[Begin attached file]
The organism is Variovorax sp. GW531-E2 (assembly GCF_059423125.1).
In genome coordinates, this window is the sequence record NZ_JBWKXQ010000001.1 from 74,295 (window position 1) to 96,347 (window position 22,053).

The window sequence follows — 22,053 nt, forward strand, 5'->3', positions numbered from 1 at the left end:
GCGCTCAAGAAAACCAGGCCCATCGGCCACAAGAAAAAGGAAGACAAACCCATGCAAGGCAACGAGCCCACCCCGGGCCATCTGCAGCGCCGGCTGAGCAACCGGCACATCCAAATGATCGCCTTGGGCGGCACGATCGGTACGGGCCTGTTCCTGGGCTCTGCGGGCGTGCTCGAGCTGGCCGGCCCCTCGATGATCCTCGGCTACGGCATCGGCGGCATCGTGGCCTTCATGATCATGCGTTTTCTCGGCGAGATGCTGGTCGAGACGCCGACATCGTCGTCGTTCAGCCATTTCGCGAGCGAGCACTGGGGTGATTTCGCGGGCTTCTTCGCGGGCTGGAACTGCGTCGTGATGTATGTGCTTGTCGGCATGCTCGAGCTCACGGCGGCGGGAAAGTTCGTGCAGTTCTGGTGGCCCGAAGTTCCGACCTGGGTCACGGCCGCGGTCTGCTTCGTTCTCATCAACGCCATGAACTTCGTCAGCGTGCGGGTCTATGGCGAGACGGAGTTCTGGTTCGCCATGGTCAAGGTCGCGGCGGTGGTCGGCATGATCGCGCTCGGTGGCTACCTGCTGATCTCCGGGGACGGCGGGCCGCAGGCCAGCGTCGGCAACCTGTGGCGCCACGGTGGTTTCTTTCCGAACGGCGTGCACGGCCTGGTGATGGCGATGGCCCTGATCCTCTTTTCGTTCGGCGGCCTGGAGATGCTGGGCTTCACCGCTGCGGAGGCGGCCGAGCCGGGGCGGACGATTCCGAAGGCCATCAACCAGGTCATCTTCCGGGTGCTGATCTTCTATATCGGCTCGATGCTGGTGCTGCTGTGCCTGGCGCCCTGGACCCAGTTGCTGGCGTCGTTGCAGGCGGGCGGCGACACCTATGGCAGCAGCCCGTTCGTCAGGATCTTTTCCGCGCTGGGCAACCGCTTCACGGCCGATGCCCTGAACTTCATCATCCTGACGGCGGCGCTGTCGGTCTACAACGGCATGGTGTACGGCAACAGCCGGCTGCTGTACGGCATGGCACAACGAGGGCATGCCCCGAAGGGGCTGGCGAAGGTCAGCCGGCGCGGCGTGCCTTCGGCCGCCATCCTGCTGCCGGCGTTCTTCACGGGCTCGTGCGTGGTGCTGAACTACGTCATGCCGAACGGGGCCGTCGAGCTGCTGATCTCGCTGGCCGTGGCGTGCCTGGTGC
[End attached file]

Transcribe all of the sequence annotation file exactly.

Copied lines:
The organism is Variovorax sp. GW531-E2 (assembly GCF_059423125.1).
In genome coordinates, this window is the sequence record NZ_JBWKXQ010000001.1 from 74,295 (window position 1) to 96,347 (window position 22,053).

The window sequence follows — 22,053 nt, forward strand, 5'->3', positions numbered from 1 at the left end:
GCGCTCAAGAAAACCAGGCCCATCGGCCACAAGAAAAAGGAAGACAAACCCATGCAAGGCAACGAGCCCACCCCGGGCCATCTGCAGCGCCGGCTGAGCAACCGGCACATCCAAATGATCGCCTTGGGCGGCACGATCGGTACGGGCCTGTTCCTGGGCTCTGCGGGCGTGCTCGAGCTGGCCGGCCCCTCGATGATCCTCGGCTACGGCATCGGCGGCATCGTGGCCTTCATGATCATGCGTTTTCTCGGCGAGATGCTGGTCGAGACGCCGACATCGTCGTCGTTCAGCCATTTCGCGAGCGAGCACTGGGGTGATTTCGCGGGCTTCTTCGCGGGCTGGAACTGCGTCGTGATGTATGTGCTTGTCGGCATGCTCGAGCTCACGGCGGCGGGAAAGTTCGTGCAGTTCTGGTGGCCCGAAGTTCCGACCTGGGTCACGGCCGCGGTCTGCTTCGTTCTCATCAACGCCATGAACTTCGTCAGCGTGCGGGTCTATGGCGAGACGGAGTTCTGGTTCGCCATGGTCAAGGTCGCGGCGGTGGTCGGCATGATCGCGCTCGGTGGCTACCTGCTGATCTCCGGGGACGGCGGGCCGCAGGCCAGCGTCGGCAACCTGTGGCGCCACGGTGGTTTCTTTCCGAACGGCGTGCACGGCCTGGTGATGGCGATGGCCCTGATCCTCTTTTCGTTCGGCGGCCTGGAGATGCTGGGCTTCACCGCTGCGGAGGCGGCCGAGCCGGGGCGGACGATTCCGAAGGCCATCAACCAGGTCATCTTCCGGGTGCTGATCTTCTATATCGGCTCGATGCTGGTGCTGCTGTGCCTGGCGCCCTGGACCCAGTTGCTGGCGTCGTTGCAGGCGGGCGGCGACACCTATGGCAGCAGCCCGTTCGTCAGGATCTTTTCCGCGCTGGGCAACCGCTTCACGGCCGATGCCCTGAACTTCATCATCCTGACGGCGGCGCTGTCGGTCTACAACGGCATGGTGTACGGCAACAGCCGGCTGCTGTACGGCATGGCACAACGAGGGCATGCCCCGAAGGGGCTGGCGAAGGTCAGCCGGCGCGGCGTGCCTTCGGCCGCCATCCTGCTGCCGGCGTTCTTCACGGGCTCGTGCGTGGTGCTGAACTACGTCATGCCGAACGGGGCCGTCGAGCTGCTGATCTCGCTGGCCGTGGCGTGCCTGGTGC